Translation:Walk towards the front.
"Keep walking straight ahead" is more accurate than "Keep going straight ahead". It shouldn't be a wrong answer!
Where is the sense of "keep/continue" coming from?
Also, Pimsleur uses 一直往前走 (yī zhí wǎng qián zǒu) for "go straight ahead". Can someone explain the difference? Which sounds more natural?
I speak Cantonese fluently (CBC) and am wondering the same thing. I don't get this sense at all. To me, it sounds like "go straight ahead". I can't read all that much though (only a few hundred characters), and admittedly Cantonese is quite different from written Chinese. Still...
yeah, i think "go straight ahead" would be the correct context-free translation
I said keep straight, was wrong i think it has something to do with the 走 at the end giving it that more verbyness we're missing
When do you know to use 'straight ahead' versus 'in front'? Could this also mean 'go toward the front'?
I don't understand why "Walk towards the front" is wrong. The "correct" answer is given as "Walk towards the front side". It has accepted "Walk towards the left/right" for previous answers. Colour me puzzled.
I put "Walk towards the front".
I have no idea why this is wrong and the accepted answer, "Keep going straight ahead", is correct. Where does the idea of a continued action appear in the sentence (Malkeynz's comment)? Would "Go straight ahead" be considered incorrect because it doesn't imply an action that's sustained?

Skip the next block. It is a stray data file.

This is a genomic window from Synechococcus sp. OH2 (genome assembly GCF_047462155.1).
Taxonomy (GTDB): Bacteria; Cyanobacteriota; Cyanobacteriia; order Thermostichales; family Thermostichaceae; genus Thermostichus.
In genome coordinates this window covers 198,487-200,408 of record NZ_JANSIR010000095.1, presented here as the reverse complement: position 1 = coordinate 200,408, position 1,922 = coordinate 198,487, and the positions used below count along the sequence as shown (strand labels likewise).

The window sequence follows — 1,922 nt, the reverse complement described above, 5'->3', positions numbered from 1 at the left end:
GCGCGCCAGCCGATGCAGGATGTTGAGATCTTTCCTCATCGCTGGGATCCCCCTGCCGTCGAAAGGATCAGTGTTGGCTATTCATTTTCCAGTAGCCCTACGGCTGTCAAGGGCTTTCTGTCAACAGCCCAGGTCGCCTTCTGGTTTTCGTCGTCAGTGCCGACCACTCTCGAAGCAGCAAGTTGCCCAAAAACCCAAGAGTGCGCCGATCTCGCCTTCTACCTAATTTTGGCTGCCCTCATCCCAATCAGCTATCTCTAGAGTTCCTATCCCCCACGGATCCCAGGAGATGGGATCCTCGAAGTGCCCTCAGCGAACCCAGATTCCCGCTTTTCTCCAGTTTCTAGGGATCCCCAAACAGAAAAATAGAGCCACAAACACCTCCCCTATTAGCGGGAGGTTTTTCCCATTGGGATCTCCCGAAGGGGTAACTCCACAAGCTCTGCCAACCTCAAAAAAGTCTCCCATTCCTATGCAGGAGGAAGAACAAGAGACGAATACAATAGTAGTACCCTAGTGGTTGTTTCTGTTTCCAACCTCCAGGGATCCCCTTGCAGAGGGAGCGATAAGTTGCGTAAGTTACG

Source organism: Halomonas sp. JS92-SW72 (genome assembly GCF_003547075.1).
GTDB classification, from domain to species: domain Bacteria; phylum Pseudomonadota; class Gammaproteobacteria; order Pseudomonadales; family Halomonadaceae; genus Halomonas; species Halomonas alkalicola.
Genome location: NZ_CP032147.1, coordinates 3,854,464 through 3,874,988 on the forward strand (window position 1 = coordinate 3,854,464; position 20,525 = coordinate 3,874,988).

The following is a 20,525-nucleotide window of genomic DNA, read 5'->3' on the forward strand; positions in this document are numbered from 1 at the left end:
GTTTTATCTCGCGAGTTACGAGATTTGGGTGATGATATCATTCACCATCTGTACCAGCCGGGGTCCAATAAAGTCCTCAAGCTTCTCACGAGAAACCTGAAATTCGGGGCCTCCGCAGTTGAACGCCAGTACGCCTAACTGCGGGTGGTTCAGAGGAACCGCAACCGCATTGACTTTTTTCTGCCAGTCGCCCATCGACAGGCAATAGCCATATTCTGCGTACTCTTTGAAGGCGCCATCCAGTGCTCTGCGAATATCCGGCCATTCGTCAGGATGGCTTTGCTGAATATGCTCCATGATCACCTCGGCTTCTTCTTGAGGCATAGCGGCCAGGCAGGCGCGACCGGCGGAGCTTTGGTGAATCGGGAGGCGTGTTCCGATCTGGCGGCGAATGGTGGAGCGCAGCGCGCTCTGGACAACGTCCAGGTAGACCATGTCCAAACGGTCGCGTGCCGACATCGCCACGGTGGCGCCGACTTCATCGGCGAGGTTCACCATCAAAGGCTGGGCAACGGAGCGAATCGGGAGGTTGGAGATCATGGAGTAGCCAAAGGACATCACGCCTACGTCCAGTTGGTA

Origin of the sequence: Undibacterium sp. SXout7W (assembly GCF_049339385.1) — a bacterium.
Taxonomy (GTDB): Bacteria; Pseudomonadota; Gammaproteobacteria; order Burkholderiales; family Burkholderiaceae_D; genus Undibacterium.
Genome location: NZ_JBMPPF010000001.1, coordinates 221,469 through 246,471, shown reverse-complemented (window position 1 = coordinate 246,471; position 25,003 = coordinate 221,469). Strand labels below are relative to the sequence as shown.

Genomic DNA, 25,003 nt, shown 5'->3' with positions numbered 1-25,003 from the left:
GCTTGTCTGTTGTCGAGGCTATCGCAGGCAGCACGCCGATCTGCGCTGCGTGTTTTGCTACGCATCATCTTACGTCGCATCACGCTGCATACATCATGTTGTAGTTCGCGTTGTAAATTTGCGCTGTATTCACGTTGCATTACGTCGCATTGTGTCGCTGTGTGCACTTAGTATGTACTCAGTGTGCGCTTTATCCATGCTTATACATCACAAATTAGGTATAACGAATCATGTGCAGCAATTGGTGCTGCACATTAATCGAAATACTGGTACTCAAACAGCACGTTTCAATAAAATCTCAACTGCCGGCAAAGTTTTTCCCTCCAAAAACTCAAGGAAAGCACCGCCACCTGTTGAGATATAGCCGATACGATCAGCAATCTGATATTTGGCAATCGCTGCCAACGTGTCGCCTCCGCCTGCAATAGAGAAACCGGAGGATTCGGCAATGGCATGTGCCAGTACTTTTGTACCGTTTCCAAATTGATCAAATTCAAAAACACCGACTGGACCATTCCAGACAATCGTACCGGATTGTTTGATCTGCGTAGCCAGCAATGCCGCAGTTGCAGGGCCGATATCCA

I'm hesitant to mark this as a bad question because I'm very new to the language and, for all I know, the question could be illustrating a very important grammatical rule.
Could someone with some Mandarin-chops please weigh-in on the questions I've raised?
I'm no native English speaker, but to me translating it as 'the front' would require an object.. i.e. 'the building's front' or 'in front of you'.. For as much as I was taught in my English classes, 'go straight ahead' was always the only translation I was ever given for such thing.
There might be a sentence that you would want to translate as "Walk towards the front (of that building)" which would have a very different meaning than "Walk straight"; rather than being straight ahead, the "front" in question could be located to your side or even behind you.
There is no front side! If it is in the front then it is not on the side. Should be "Walk to the front" or "Go to the front."
"Keep straight ahead" should be acceptable. People say it all the time.
Two native Mandarin speakers said this translates as "walk to the font" They did not see why the word "side" is required. "Walk to the front" looks like it should be correct.
Tried straight ahead... Should be accepted. Because how do you translate straight ahead in Chinese
if "Walk towards the front" is correct, then "walk toward the front" is also correct.
If "Walk towards the front side" is correct then "Walk toward the front" is also correct
In english "Walk to the front side" is meaningless and confusing. Are you asking to walk in front of me or asking to walk straight ahead?
Duolingo PLEASE change the answer, "front side" is linguistic nonsense! If someone said this to me i would have no idea what they meant.
I was given the "correct" answer as "go straight", which isn't natural sounding English.